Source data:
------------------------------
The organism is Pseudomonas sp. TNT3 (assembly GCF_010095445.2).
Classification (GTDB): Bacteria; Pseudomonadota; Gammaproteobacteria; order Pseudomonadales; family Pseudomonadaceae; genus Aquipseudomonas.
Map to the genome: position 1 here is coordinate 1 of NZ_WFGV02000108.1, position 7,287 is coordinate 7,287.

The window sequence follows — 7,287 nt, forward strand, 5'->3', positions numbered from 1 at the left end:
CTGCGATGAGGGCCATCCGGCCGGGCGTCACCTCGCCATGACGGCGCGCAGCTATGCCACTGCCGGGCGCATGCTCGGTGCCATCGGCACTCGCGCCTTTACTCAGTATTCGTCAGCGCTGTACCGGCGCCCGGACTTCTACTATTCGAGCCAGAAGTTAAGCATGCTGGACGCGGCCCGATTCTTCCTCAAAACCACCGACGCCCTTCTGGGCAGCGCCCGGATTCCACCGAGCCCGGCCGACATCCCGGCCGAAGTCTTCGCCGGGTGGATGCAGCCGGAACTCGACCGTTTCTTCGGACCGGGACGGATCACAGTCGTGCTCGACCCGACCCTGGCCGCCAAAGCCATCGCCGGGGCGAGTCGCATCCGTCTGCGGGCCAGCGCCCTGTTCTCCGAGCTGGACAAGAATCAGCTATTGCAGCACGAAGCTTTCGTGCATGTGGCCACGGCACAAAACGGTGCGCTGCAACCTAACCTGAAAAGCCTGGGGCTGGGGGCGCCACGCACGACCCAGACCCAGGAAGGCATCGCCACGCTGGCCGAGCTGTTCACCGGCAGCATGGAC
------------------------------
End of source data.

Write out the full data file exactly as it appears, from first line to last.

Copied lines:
The organism is Pseudomonas sp. TNT3 (assembly GCF_010095445.2).
Classification (GTDB): Bacteria; Pseudomonadota; Gammaproteobacteria; order Pseudomonadales; family Pseudomonadaceae; genus Aquipseudomonas.
Map to the genome: position 1 here is coordinate 1 of NZ_WFGV02000108.1, position 7,287 is coordinate 7,287.

The window sequence follows — 7,287 nt, forward strand, 5'->3', positions numbered from 1 at the left end:
CTGCGATGAGGGCCATCCGGCCGGGCGTCACCTCGCCATGACGGCGCGCAGCTATGCCACTGCCGGGCGCATGCTCGGTGCCATCGGCACTCGCGCCTTTACTCAGTATTCGTCAGCGCTGTACCGGCGCCCGGACTTCTACTATTCGAGCCAGAAGTTAAGCATGCTGGACGCGGCCCGATTCTTCCTCAAAACCACCGACGCCCTTCTGGGCAGCGCCCGGATTCCACCGAGCCCGGCCGACATCCCGGCCGAAGTCTTCGCCGGGTGGATGCAGCCGGAACTCGACCGTTTCTTCGGACCGGGACGGATCACAGTCGTGCTCGACCCGACCCTGGCCGCCAAAGCCATCGCCGGGGCGAGTCGCATCCGTCTGCGGGCCAGCGCCCTGTTCTCCGAGCTGGACAAGAATCAGCTATTGCAGCACGAAGCTTTCGTGCATGTGGCCACGGCACAAAACGGTGCGCTGCAACCTAACCTGAAAAGCCTGGGGCTGGGGGCGCCACGCACGACCCAGACCCAGGAAGGCATCGCCACGCTGGCCGAGCTGTTCACCGGCAGCATGGAC